- Operating under the influence — Hingham District Court — Successfully defended an individual who was charged with operating under the influence while driving the wrong way on a one-way street. Defendant was found not guilty.
- Operating under the influence, second offense — Newton District Court — Defendant received a not guilty of a second offense after being pulled over on Thanksgiving eve. Attorney Bardi was able to point out the contradictory statements of the police officers’ stories, which resulted in an acquittal for the defendant.
- Operating under the influence — Concord District Court — Underage drinker found not guilty despite acknowledging he drank beer at a Red Sox game prior to his arrest.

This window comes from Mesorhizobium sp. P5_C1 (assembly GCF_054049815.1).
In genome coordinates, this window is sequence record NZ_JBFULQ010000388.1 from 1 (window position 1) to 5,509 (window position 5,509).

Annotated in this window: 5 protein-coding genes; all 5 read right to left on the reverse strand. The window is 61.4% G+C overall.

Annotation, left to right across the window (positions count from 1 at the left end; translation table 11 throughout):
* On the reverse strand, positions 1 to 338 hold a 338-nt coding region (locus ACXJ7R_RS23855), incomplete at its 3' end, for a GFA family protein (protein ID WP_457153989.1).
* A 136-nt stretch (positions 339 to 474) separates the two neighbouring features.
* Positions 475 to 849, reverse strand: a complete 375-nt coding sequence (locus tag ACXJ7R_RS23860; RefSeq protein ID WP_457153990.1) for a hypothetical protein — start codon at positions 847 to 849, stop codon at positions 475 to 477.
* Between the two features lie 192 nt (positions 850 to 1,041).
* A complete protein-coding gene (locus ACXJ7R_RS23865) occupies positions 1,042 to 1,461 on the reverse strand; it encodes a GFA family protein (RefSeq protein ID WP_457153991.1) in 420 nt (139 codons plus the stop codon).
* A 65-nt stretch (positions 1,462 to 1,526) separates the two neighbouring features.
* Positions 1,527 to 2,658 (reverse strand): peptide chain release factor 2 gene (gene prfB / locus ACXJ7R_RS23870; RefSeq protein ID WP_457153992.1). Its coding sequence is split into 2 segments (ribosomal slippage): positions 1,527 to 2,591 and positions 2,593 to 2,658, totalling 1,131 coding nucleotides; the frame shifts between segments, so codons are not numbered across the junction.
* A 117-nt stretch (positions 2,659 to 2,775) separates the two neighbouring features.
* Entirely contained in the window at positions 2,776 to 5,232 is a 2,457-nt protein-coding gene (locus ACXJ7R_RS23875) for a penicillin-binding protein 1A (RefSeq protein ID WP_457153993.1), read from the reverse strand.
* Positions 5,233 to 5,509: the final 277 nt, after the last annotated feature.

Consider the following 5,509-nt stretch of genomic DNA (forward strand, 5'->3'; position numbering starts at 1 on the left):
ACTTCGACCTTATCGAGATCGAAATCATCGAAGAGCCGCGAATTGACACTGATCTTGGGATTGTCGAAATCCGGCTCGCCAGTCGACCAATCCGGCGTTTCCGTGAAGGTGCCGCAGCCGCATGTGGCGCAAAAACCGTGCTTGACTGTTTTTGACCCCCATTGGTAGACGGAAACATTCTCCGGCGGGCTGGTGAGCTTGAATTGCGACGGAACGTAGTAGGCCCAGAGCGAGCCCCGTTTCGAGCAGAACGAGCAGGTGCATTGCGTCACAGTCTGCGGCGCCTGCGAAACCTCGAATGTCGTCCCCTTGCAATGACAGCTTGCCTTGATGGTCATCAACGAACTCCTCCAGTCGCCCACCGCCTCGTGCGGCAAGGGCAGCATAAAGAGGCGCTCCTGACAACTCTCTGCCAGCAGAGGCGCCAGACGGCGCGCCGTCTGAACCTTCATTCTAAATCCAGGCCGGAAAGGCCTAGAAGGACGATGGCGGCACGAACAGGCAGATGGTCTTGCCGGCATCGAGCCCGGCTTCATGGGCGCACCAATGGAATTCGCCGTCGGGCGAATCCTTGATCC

- Fourth Offense OUI Reduced to Third Offense OUI — Brockton District Court — Represented Defendant in a 4th offense OUI charge. The Client had four previous convictions, not just three, however, the Commonwealth only pursued the current offense as a fourth charge. Since the passage of Melanie’s Law in 2005, the penalties for subsequent OUI convictions have severely increased, making subsequent convictions for OUI all the more serious. Trials for subsequent OUI charges are bifurcated, meaning the Defendant must first be convicted of the current underlying offense, and then in a second, separate trial, the Commonwealth must prove the previous convictions alleged were the same individual. In this case, the Commonwealth produced no evidence demonstrating that the Defendant resided at the address listed on the docket sheet for one of the previous convictions, casting into doubt whether the two Defendants were, in fact, the same person. Further, the Judge indicated, from the bench, that she had no doubt that this was the Defendant’s fifth offense based on the records before her, but that the Commonwealth did not produce sufficient evidence for her to make such a ruling. Furthermore, in Massachusetts, it is required that a defendant have been given the opportunity to have counsel during the proceedings for a previous conviction, in order for the Commonwealth to subsequently be permitted to introduce that conviction. There is a presumption, rebuttable by the defendant, that the defendant received all rights to which s/he was entitled, including the right to counsel. The docket sheet for the Client’s oldest conviction contained no information regarding whether he had waived, been assigned, or obtained counsel. Based on this information, the Judge determined that one of the Client’s previous three convictions was inadmissible. The Client’s charge was reduced from what should have been a fifth offense OUI to a third offense OUI, shaving years off of the Client’s sentence. Thus, Richard C. Bardi & Associates snatched victory from the jaws of defeat.